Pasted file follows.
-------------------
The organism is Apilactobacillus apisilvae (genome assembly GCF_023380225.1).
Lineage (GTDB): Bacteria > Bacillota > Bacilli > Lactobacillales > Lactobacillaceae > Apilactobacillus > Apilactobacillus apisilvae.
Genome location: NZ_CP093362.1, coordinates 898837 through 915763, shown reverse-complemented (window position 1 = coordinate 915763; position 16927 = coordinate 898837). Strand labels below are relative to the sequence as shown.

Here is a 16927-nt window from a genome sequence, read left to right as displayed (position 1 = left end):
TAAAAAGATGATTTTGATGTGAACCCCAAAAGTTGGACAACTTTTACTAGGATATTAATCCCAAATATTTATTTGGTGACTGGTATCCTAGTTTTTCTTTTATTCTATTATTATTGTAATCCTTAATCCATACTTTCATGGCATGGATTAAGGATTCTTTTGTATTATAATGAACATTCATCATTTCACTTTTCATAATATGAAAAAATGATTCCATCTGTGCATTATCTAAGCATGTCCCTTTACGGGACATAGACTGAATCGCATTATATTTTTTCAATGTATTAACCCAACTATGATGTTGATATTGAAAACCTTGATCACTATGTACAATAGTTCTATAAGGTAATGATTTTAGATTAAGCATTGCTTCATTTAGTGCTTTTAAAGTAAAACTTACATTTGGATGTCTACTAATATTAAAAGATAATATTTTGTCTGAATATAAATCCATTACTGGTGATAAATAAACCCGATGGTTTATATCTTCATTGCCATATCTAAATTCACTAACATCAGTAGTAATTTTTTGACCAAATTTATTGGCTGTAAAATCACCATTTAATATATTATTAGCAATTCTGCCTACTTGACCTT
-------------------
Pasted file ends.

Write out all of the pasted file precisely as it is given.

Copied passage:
The organism is Apilactobacillus apisilvae (genome assembly GCF_023380225.1).
Lineage (GTDB): Bacteria > Bacillota > Bacilli > Lactobacillales > Lactobacillaceae > Apilactobacillus > Apilactobacillus apisilvae.
Genome location: NZ_CP093362.1, coordinates 898837 through 915763, shown reverse-complemented (window position 1 = coordinate 915763; position 16927 = coordinate 898837). Strand labels below are relative to the sequence as shown.

Here is a 16927-nt window from a genome sequence, read left to right as displayed (position 1 = left end):
TAAAAAGATGATTTTGATGTGAACCCCAAAAGTTGGACAACTTTTACTAGGATATTAATCCCAAATATTTATTTGGTGACTGGTATCCTAGTTTTTCTTTTATTCTATTATTATTGTAATCCTTAATCCATACTTTCATGGCATGGATTAAGGATTCTTTTGTATTATAATGAACATTCATCATTTCACTTTTCATAATATGAAAAAATGATTCCATCTGTGCATTATCTAAGCATGTCCCTTTACGGGACATAGACTGAATCGCATTATATTTTTTCAATGTATTAACCCAACTATGATGTTGATATTGAAAACCTTGATCACTATGTACAATAGTTCTATAAGGTAATGATTTTAGATTAAGCATTGCTTCATTTAGTGCTTTTAAAGTAAAACTTACATTTGGATGTCTACTAATATTAAAAGATAATATTTTGTCTGAATATAAATCCATTACTGGTGATAAATAAACCCGATGGTTTATATCTTCATTGCCATATCTAAATTCACTAACATCAGTAGTAATTTTTTGACCAAATTTATTGGCTGTAAAATCACCATTTAATATATTATTAGCAATTCTGCCTACTTGACCTT